The ankle joint connects the leg with the foot and is composed of three bones: the tibia, fibula, and talus. The tibia or shinbone and fibula or calf bone are bones of the lower leg, which articulate with the talus or ankle bone, enabling up and down movement of the foot.
Three bony bumps present on the ends of the tibia and fibula form parts of the ankle joint:
- The medial malleolus, formed by the tibia, is found on the inside of the ankle.
- The posterior malleolus, also formed by the tibia, is found at the back of the ankle.
- The lateral malleolus, formed by the fibula, is found on the outer aspect of the ankle.
Bones of the Feet
The foot acts as a single functional unit, but can be divided into three parts: the hindfoot, midfoot and forefoot.
The hindfoot forms the ankle and heel, and is made up of the talus bone and calcaneus or heel bone. The heel bone is the largest bone in the foot.
The midfoot connects the hindfoot to the forefoot, and consists of one navicular bone, one cuboid bone, and three cuneiform bones. The navicular bone is found in front of the heel bone, and the cuneiform and cuboid bones are arranged in front of the navicular bone.
These bones are connected to five metatarsal bones of the forefoot that form the arch of the foot for shock absorption while walking or running. The forefoot is also made up of the toes or digits, formed by bones called phalanges - three in each toe, except the big toe, which has only two phalanges. The big toe has two additional tiny round sesamoid bones in the ball of the foot, which helps in upward and downward movements of the toe.
Ankle and Foot Joints
There are 33 joints in the ankle and foot. They include:
- Hinge joints in the ankle, which allow flexion (bending) and extension
- Gliding joints found in the hindfoot, which allow gliding movements
- Condyloid joints found in the forefoot and toes, which allow the flexion (bending) and extension, adduction, and abduction (sideward movement).
The joints of the foot and ankle provide stability and support the weight of your body, helping you to walk or run, and adapt to uneven grounds.
Soft Tissues of the Ankle and Foot
Our feet and ankle bones are held in place and supported by various soft tissues such as cartilage, ligaments, muscles, tendons, and bursae.
The joint surface of all the bones of the ankle and foot are lined by a thin, tough, flexible, and slippery surface called the articular cartilage, which acts as a shock absorber and cushion to reduce friction between the bones. The cartilage is lubricated by synovial fluid, which further enables smooth movement of the bones.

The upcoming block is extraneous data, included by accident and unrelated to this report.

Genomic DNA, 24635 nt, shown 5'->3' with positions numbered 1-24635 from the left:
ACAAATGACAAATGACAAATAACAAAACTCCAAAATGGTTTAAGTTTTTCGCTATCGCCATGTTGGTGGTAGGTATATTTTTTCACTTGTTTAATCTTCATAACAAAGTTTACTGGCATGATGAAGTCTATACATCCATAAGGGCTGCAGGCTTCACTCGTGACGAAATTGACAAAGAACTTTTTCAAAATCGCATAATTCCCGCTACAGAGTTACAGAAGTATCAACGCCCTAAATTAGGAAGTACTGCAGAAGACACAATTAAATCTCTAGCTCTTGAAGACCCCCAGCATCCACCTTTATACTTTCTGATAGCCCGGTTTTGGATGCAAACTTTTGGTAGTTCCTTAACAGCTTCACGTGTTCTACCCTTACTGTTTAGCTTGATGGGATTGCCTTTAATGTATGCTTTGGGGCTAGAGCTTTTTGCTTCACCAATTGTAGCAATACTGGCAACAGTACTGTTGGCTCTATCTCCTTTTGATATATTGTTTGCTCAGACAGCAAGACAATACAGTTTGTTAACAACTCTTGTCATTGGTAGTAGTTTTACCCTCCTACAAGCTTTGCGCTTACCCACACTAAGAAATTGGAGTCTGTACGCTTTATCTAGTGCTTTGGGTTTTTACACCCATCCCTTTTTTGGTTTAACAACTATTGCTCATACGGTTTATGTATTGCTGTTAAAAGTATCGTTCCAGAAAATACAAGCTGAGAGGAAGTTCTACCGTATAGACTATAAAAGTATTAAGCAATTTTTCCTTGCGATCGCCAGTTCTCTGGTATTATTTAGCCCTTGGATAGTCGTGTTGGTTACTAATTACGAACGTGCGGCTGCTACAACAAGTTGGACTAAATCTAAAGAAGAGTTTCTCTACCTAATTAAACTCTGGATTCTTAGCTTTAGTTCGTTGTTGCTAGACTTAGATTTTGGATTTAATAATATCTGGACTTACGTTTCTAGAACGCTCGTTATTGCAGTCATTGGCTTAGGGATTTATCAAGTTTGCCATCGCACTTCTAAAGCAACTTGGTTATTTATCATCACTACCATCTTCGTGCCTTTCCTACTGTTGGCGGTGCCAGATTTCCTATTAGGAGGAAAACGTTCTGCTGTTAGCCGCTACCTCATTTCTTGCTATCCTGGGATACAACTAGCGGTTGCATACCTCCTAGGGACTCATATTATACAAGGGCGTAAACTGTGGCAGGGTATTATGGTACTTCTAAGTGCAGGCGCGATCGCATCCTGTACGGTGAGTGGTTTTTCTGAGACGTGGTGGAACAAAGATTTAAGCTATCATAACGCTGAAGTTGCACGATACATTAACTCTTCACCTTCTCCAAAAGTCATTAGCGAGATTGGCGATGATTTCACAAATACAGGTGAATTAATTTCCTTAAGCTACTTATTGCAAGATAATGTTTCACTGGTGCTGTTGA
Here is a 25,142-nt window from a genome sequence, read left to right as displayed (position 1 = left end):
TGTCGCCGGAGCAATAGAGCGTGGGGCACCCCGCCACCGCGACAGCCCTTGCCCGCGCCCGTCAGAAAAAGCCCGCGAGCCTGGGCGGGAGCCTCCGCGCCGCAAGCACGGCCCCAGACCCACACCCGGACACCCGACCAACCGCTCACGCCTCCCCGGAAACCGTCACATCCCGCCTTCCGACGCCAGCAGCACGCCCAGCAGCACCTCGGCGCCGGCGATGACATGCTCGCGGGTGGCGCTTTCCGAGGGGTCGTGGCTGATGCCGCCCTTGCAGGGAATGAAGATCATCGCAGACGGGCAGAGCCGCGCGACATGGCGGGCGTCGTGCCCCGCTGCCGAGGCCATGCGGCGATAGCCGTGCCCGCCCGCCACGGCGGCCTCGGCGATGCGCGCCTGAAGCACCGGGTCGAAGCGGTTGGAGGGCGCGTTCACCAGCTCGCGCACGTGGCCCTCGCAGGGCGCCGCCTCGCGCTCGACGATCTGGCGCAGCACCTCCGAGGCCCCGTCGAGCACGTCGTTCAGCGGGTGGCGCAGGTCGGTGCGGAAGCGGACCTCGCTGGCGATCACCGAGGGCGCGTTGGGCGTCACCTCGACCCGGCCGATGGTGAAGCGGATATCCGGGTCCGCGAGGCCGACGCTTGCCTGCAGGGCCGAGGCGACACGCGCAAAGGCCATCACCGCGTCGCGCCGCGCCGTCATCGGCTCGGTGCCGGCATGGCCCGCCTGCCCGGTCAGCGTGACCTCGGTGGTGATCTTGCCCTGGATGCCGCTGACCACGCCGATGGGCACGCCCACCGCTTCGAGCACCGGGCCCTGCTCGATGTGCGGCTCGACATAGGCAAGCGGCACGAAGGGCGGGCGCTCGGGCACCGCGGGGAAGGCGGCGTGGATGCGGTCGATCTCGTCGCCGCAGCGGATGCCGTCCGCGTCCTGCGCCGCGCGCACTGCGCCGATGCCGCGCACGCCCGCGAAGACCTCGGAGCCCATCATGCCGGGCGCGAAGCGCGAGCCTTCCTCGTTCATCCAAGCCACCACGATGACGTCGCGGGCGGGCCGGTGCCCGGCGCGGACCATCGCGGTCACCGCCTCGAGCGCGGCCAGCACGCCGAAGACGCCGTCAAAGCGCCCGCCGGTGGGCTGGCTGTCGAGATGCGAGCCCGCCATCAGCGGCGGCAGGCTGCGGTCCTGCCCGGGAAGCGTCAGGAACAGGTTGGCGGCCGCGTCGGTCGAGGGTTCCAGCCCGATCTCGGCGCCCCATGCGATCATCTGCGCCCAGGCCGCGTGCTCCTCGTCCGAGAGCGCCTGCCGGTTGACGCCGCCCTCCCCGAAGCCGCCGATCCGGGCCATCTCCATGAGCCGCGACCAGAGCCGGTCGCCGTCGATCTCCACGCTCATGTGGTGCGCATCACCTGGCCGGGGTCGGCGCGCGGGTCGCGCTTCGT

Ligaments are tough rope-like tissue that connect bones to other bones, and hold them in place, providing stability to the joints. The plantar fascia is the largest ligament in the foot, originating from the heel bone to the forefoot, it extends along the lower side of the foot and is involved in maintaining the arch of the foot. The plantar fascia ligament stretches and contracts to provide balance and strength to the foot. Lateral ligaments on the outside of the foot and medial ligaments on the inside of the foot provide stability and allow up and down movement of the foot.
The foot is made up of 20 muscles that help in movement. The main muscles include:
- Anterior tibial muscle, which allows up and down movement of the foot
- Posterior tibial muscle, which supports the arch
- Peroneal tibial muscle, which controls movement on the outside of the ankle
- Extensors, which enable the ankle to raise the toes just before stepping forward
- Flexors, which stabilize the toes against the floor
- Smaller muscles that help the toes to lift and curl
Tendons are soft tissues that connect muscles to bones. The largest and strongest tendon in the foot is the Achilles tendon, present at the back of the lower leg around the heel bone. Other tendons include peroneal and anterior and posterior tibialis.
Bursae are small fluid-filled sacs that decrease friction between tendons and bone or skin. They contain special cells called synovial cells that secrete a lubricating fluid.